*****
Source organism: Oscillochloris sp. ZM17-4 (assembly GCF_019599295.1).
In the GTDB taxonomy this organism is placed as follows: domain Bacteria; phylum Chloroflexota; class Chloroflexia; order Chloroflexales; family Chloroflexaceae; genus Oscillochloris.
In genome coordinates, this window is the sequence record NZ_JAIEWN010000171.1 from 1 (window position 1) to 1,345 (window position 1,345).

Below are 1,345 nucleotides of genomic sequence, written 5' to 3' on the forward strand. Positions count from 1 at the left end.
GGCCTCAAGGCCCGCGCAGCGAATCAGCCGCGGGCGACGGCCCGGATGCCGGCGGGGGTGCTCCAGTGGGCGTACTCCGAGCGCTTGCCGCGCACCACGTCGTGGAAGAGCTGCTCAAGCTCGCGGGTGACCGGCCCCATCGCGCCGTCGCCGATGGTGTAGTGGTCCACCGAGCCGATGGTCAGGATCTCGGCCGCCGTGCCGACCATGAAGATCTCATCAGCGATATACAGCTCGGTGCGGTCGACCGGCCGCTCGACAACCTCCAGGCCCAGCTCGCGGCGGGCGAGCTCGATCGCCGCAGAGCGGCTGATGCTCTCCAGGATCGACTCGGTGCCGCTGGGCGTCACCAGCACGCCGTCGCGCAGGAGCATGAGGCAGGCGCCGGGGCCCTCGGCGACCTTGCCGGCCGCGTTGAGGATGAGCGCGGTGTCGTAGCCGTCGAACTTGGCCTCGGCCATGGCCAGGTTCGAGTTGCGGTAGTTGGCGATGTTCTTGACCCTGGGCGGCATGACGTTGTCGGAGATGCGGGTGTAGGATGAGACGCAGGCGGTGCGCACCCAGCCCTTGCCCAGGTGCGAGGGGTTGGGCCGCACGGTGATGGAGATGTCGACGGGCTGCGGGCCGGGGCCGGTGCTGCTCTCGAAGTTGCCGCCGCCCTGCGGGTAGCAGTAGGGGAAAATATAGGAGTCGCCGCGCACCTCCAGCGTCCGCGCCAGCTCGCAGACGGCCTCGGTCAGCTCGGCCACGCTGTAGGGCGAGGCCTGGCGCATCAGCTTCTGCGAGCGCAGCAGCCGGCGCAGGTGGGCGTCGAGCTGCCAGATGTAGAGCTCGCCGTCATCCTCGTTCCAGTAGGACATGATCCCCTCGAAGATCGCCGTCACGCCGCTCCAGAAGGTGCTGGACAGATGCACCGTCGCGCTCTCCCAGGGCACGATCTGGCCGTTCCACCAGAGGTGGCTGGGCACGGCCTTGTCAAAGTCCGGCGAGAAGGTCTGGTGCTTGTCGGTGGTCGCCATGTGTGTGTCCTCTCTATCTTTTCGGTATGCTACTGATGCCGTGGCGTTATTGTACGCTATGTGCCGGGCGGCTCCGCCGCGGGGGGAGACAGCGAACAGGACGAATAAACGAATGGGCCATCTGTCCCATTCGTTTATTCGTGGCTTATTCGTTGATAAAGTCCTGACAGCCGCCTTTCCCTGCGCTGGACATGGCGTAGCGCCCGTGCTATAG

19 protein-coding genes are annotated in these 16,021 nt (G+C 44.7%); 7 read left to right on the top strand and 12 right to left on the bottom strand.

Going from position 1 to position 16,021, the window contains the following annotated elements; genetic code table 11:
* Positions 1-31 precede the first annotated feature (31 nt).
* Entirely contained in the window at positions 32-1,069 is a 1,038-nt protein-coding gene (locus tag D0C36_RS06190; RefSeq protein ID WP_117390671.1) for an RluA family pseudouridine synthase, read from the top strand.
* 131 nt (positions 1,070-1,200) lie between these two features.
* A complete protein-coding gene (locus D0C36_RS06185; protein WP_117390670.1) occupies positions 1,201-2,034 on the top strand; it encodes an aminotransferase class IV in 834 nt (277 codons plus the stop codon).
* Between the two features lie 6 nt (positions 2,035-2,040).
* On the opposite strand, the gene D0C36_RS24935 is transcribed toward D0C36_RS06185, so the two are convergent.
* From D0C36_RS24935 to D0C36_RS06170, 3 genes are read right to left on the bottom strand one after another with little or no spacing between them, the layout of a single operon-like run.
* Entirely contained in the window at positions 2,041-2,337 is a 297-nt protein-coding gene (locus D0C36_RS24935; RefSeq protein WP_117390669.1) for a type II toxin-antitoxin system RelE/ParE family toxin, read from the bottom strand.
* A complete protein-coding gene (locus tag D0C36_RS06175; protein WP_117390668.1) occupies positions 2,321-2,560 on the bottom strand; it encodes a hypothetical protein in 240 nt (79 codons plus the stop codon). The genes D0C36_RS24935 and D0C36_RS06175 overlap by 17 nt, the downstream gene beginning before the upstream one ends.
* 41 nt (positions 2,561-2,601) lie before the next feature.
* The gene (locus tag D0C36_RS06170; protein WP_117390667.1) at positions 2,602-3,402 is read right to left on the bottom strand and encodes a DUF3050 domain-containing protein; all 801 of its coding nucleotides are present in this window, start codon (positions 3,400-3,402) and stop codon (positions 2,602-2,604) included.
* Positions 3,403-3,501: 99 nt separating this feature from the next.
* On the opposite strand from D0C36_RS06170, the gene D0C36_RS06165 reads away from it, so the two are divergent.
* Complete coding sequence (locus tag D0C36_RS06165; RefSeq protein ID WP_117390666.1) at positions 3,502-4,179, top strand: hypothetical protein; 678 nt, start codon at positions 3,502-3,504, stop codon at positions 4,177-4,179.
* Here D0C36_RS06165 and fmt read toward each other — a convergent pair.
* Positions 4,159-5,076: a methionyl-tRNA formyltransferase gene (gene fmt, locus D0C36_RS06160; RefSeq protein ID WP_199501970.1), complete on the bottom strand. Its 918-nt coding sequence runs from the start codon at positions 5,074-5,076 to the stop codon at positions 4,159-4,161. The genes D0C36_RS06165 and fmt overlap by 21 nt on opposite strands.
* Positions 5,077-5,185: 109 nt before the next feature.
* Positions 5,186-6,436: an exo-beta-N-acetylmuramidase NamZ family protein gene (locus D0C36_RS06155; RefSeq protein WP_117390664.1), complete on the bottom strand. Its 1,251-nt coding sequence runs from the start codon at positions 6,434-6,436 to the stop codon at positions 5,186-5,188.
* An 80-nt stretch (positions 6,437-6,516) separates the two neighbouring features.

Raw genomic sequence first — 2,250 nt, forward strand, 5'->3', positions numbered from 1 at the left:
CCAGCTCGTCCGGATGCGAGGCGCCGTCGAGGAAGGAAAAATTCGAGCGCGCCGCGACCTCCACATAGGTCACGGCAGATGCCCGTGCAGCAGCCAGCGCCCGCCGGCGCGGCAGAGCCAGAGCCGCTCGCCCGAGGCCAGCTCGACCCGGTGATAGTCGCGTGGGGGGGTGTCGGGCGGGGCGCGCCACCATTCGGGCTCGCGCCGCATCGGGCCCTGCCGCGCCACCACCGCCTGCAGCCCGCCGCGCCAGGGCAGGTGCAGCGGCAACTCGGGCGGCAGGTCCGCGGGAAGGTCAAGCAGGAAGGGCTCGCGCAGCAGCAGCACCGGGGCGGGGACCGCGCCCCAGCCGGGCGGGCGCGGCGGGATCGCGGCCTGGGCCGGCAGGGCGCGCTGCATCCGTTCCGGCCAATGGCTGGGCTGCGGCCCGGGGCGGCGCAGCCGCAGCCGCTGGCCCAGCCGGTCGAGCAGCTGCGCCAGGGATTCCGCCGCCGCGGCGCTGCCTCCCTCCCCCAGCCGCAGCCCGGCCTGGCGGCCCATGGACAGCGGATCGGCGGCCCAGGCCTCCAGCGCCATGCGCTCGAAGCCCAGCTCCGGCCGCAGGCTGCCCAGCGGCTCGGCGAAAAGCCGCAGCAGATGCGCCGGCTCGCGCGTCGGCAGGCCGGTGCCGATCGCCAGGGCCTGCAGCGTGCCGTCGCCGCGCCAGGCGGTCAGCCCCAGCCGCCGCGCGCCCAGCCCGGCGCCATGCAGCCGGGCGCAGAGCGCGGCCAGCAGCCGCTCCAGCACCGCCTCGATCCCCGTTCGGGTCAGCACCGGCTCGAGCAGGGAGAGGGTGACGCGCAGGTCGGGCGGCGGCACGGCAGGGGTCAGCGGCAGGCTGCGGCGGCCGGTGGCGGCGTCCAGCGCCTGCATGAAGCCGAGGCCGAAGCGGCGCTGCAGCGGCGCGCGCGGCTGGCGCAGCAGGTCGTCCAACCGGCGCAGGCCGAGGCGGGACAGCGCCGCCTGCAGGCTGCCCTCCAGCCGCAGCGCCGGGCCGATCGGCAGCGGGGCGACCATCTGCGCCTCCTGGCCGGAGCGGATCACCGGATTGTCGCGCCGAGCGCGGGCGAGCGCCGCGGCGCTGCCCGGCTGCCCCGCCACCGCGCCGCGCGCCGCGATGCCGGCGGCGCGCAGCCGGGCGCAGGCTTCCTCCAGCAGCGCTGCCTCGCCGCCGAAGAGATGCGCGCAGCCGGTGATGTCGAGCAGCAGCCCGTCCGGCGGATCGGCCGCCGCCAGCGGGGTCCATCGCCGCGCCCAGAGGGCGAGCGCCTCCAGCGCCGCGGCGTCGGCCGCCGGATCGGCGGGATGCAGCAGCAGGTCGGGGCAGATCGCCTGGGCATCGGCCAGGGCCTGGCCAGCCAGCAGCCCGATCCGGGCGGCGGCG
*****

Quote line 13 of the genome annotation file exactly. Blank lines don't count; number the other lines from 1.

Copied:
* On the opposite strand, the gene D0C36_RS24935 is transcribed toward D0C36_RS06185, so the two are convergent.